Sunday, 15 March 2015

I'm an app addict. I'm always looking for a better tool. That being said, I thought I'd share a quick and dirty guide to the apps I find invaluable as a writer. No affiliate links here, just gushing.

Scrivener (Mac and Windows: I have both). Price: $40 Windows, $45 Mac, and frequently discounted (e.g. for various Nanowrimo events).

This gets pride of place, because... what can I say that hasn't been said before? Moving from word processors into a custom-built writing app is a revelation. Structuring, outlining, editing, making notes, compiling into an ebook... There is absolutely no part of writing that Scrivener doesn't make easier. It's incredibly rich in features, each feature well thought out.

My first books (treating Elves as second writing-wise), I used it more tentatively, and it was still a miracle. From Fairies onward, I've made much heavier use of its features. I love writing with my outline, scene synopsis and guiding notes visible, in particular.

Distraction-free writing? Phooey. I like it all there. There's a mode if you like that kind of thing, though.

If only I'd had it when I was working on my thesis.

Calibre (Mac and Windows) Price: Donationware

Calibre more than earned its donation. Once I've compiled an ebook, I load it into Scrivener at the touch of a button and look at it in its viewer. If I see changes to be made, it's back to Scrivener. If not, I send it, at the touch of a button, to my kindle and my editor's email.

Googledocs (Any platforms). Price: Free (or your soul)

This is what I use to write on the go. It doesn't matter if it's my Nexus, my iPad or even my phone--it all syncs seamlessly, for future dropping into Scrivener.

A Novel Idea (iOS). Price: Freemium (the paid version was less than $4)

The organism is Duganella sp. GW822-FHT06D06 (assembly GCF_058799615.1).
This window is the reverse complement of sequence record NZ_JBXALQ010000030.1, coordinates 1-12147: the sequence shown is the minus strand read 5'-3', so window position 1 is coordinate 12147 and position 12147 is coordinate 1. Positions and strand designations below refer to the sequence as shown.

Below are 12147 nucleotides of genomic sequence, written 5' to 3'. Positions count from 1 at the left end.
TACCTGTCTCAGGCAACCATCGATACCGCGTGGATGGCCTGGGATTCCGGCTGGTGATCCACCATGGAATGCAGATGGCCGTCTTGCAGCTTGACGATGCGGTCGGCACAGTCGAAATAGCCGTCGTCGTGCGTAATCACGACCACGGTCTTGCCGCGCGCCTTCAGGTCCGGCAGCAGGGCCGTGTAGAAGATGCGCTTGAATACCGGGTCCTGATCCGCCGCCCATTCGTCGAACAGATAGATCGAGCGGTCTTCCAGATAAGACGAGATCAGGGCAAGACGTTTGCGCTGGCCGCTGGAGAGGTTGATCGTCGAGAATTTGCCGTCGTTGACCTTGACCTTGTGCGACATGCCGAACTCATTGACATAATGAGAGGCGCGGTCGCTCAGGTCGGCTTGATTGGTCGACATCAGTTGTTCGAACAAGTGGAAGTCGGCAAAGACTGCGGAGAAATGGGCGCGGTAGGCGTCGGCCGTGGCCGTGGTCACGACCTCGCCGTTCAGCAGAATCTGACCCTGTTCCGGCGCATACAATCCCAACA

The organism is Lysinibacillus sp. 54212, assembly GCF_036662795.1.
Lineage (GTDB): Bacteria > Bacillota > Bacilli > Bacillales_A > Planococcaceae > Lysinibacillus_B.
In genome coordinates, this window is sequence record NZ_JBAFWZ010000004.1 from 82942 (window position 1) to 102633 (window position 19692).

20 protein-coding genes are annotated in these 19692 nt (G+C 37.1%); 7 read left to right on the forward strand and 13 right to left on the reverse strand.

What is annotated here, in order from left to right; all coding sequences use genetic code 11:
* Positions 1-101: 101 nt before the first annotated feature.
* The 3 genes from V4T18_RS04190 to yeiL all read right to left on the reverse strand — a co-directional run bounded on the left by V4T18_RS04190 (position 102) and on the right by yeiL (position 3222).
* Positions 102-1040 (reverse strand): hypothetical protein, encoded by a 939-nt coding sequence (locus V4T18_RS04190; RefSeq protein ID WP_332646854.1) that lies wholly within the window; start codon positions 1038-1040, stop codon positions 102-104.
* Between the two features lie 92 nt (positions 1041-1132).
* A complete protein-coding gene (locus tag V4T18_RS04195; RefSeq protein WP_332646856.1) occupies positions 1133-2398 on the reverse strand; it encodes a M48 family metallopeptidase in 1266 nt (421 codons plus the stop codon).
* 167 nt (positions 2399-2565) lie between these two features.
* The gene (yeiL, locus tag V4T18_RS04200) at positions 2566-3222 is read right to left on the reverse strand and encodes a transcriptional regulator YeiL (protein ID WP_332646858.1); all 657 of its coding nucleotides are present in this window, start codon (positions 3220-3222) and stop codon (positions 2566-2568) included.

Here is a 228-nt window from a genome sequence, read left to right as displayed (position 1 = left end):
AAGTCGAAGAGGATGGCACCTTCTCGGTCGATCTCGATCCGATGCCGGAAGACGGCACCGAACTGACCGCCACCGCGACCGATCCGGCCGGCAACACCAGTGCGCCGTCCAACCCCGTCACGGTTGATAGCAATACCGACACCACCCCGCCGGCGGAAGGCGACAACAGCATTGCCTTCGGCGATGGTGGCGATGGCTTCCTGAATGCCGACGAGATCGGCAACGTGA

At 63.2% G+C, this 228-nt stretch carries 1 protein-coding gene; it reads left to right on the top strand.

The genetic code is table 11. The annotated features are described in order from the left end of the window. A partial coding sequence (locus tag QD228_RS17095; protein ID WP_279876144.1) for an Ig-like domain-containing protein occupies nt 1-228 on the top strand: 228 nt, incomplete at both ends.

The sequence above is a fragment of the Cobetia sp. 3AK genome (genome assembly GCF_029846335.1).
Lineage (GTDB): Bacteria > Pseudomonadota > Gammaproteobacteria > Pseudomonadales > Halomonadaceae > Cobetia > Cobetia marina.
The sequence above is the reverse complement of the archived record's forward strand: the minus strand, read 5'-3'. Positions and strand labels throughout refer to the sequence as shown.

This is my brainstorming app of choice. Nothing like lolling back with a tablet, coming up with ideas. A Novel Idea has places for characters, scenes, ideas, books... and best of all, they can be linked and cross-referenced to your heart's delight. I love this.

Celtx Index Cards (Android and iOS). Price: Free

I haven't found anything as purpose built as A Novel Idea for Android. The Index Cards application belonging to screenwriting app Celtx is the best alternative I've found. Being a Scrivener fan, I'm used to plotting in index cards, and they are easy to reorder and colour codable, and Celtx plays nice with Scrivener. Nice (and free!) little app.

Contour (iOS, Windows and Mac) Price: $10 for iOS, $40 Mac and Win

I started using Contour while plotting Mermaids. My God, I love it. I'd bought it on an impulse, thinking I was wasting $10 on something I would play with and never seriously use. I was a pantser, after all. I was wrong.

Contour is a screenwriting planning app based on a proprietary system. It guides you, through questions and fields, through an extensive planning process aimed at a tightly structured work. By the time you've worked through the starting questions, you should know if your concept is going to fly, or if you need to go back and do more work. There is a detailed manual, and more information is available at a touch.

I've read a lot of craft books talking about the four act structure. Nothing ever made it all click into place like Contour. Planning through it is challenging and joyful, and means I've gone into Mermaids knowing what each scene is going to achieve and what it's place is in the overall structure. Pegasi and Elves had structure imposed on them afterwards, with a lot of time consuming rewriting. This time, I know my structure going in.

It's a great feeling


Eleanor Beresford is the author of the Scholars and Sorcery series of LGBT YA fantasy novels. Find out more here.

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